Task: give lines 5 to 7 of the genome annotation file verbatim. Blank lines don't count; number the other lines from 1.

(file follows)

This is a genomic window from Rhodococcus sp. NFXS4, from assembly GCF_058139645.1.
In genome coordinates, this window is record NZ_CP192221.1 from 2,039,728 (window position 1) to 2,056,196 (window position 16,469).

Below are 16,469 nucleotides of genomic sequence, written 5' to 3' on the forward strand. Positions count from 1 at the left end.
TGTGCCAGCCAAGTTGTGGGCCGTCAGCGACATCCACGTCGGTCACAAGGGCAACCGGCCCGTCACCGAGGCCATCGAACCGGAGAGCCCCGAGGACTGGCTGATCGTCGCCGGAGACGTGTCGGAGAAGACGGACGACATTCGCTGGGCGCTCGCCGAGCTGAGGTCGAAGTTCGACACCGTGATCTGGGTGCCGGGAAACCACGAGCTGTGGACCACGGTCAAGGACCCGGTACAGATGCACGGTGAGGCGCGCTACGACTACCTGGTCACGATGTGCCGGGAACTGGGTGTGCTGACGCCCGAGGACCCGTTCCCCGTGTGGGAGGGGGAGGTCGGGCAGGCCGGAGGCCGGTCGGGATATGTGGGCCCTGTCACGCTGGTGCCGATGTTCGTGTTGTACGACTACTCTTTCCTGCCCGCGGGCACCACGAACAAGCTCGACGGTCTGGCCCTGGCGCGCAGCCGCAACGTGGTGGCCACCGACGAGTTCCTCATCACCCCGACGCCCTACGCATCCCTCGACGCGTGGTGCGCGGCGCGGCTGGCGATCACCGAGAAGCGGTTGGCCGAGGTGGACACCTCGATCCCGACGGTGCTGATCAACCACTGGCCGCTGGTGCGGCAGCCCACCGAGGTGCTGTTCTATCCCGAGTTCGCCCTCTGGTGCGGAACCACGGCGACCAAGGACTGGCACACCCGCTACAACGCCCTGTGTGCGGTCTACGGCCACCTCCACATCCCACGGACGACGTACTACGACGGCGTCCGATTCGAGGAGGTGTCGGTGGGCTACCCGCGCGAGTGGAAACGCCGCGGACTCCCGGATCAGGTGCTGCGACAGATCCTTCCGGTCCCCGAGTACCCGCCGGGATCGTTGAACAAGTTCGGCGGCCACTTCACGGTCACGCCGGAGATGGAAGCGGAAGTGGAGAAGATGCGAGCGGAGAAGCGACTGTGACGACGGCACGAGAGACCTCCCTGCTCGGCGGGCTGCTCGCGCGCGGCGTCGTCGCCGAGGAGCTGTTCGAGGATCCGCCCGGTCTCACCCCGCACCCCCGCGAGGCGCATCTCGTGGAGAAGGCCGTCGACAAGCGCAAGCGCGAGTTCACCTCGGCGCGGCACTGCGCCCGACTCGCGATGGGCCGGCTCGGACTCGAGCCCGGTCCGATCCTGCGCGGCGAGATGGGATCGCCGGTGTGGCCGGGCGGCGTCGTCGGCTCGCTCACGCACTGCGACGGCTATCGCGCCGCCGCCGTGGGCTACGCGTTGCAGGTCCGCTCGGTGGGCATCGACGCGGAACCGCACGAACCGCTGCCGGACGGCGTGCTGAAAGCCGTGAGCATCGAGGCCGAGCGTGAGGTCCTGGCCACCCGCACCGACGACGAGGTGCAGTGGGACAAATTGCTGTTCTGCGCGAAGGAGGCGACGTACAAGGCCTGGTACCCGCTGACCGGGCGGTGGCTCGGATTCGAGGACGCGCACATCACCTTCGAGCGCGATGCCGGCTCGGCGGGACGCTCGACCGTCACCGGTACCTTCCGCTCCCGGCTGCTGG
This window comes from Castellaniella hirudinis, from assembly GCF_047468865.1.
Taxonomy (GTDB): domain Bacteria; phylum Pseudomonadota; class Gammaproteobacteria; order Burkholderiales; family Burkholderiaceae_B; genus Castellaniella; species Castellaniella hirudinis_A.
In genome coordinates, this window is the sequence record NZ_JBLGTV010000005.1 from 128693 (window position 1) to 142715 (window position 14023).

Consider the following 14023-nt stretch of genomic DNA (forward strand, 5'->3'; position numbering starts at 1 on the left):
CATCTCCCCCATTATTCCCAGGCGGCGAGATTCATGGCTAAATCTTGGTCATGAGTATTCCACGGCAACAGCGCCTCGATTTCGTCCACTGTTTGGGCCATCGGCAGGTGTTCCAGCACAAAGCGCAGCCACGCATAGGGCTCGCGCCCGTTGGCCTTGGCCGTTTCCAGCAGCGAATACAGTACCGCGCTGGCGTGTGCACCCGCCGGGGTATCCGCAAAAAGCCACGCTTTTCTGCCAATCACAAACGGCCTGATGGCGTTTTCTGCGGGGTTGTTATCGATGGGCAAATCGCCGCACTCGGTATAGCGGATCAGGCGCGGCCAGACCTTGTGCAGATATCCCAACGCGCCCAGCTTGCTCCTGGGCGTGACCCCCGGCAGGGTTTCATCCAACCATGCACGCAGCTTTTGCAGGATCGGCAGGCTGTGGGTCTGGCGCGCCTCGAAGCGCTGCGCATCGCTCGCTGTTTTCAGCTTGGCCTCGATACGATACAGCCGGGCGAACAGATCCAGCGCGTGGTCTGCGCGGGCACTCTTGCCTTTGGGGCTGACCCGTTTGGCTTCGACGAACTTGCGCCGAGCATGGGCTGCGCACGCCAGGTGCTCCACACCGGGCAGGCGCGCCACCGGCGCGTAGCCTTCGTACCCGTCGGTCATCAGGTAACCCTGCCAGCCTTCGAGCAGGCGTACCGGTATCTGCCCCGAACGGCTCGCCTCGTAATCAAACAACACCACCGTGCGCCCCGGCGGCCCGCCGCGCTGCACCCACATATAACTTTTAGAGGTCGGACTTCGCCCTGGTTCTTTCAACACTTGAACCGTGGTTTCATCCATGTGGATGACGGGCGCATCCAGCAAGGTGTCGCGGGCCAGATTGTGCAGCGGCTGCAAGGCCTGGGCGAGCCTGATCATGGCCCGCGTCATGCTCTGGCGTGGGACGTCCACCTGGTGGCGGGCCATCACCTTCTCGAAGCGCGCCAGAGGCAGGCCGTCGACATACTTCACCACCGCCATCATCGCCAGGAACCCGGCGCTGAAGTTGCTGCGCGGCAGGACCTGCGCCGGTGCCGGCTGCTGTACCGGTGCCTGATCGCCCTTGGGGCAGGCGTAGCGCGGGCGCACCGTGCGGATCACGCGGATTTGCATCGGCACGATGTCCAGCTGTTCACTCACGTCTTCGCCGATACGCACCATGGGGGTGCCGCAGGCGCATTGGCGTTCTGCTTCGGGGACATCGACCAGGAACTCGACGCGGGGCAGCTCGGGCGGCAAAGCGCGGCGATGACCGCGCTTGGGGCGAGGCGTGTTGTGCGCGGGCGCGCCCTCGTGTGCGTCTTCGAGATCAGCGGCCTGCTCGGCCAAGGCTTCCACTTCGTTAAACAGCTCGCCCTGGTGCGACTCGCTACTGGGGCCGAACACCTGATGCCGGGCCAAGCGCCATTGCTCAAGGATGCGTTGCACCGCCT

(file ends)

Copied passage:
This window comes from Castellaniella hirudinis, from assembly GCF_047468865.1.
Taxonomy (GTDB): domain Bacteria; phylum Pseudomonadota; class Gammaproteobacteria; order Burkholderiales; family Burkholderiaceae_B; genus Castellaniella; species Castellaniella hirudinis_A.
In genome coordinates, this window is the sequence record NZ_JBLGTV010000005.1 from 128693 (window position 1) to 142715 (window position 14023).